C: NASA Earth Observatory image by Joshua Stevens

With the war in Ukraine dragging on into its second month, there is a relentless depressing news cycle. But as war dominates, other issues slip from the news agenda.

And as so often has been the case in the past, the coverage of climate change is a victim. But what is happening in India and Pakistan deserves global attention. It has experts and activists deeply worried on Twitter:

What is happening now in Asia in India and Pakistan should be front-page news, say climate justice activists. Killer heat and other climate related weather, should be a global headline.

One major newspaper that has covered the story, the Washington Post, ran the headline: “Record heat has gripped India since March. It’s about to get worse.”

The paper noted that although several cities across the nation registered highs over 109 degrees (42.8 Celsius)… Temperatures are forecast to rise further, leaping 10 to 15 degrees (5.5 to 8.3 Celsius) above average during the second half of this week.

Today and tomorrow, temperatures may reach 110 to 115 degrees (44 to 46 Celsius). By Friday and Saturday, the temperatures could climb as high as 120 degrees (49 Celsius) if the most extreme forecast models are correct. Meanwhile, In Pakistan. Multiple stations set all-time monthly records during February and March.

And heat has consequences. In India, rainfall has been its third-lowest for over one hundred and twenty years. Likewise, India is suffering from its hottest March since 1901.

Rajendra Jenamani, from the National Weather Forecasting Centre told the Times of India: “Climate change is impacting severe weather intensity and duration, even in India – be it in terms of heatwaves, cyclone intensity or even heavy rainfall”.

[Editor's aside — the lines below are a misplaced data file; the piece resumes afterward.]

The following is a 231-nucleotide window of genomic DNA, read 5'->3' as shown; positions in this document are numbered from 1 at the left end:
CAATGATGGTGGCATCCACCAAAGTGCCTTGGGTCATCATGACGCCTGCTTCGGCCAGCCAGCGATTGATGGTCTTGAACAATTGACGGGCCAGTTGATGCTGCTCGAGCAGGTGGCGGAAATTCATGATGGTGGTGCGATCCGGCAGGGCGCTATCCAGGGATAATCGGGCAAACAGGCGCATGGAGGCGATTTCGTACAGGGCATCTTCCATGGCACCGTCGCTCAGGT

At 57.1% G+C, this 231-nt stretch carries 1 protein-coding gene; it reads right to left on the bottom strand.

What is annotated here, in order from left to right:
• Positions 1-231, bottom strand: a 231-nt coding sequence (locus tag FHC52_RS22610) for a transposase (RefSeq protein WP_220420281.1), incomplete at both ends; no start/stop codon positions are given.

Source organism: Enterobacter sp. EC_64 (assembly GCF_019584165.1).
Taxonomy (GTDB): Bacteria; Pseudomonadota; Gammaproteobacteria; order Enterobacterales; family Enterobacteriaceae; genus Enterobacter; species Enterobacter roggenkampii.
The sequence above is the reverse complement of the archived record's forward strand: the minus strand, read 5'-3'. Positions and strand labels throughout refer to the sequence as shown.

Meanwhile, our CO2 concentrations and global temperatures creep ever higher, and we are now seeing the highest ever CO2 levels for two million years. This is the graph on rising temperatures:

So our climate emergency is set to get worse, both in the short term and long term. A report issued earlier this week by the United Nations Office for Disaster Risk Reduction warned the world will go from around 400 disasters per year in 2015 to an onslaught of about 560 catastrophes a year by 2030.

The number of extreme heat waves in 2030 will be three times what it was in 2001. Mami Mizutori, chief of the U.N. Office of Disaster Risk Reduction, said: “If we don’t get ahead of the curve, it will reach a point where we cannot manage the consequences of disaster. We’re just in this vicious cycle.”

One Comment

  • There are things that can be done to help mitigate the high temperatures due to climate change, but humans are not doing them. Ee insist on no lifestyle change and no reduction in thre standard of living. Those changes will come, but they will be forced on us by clumate change.

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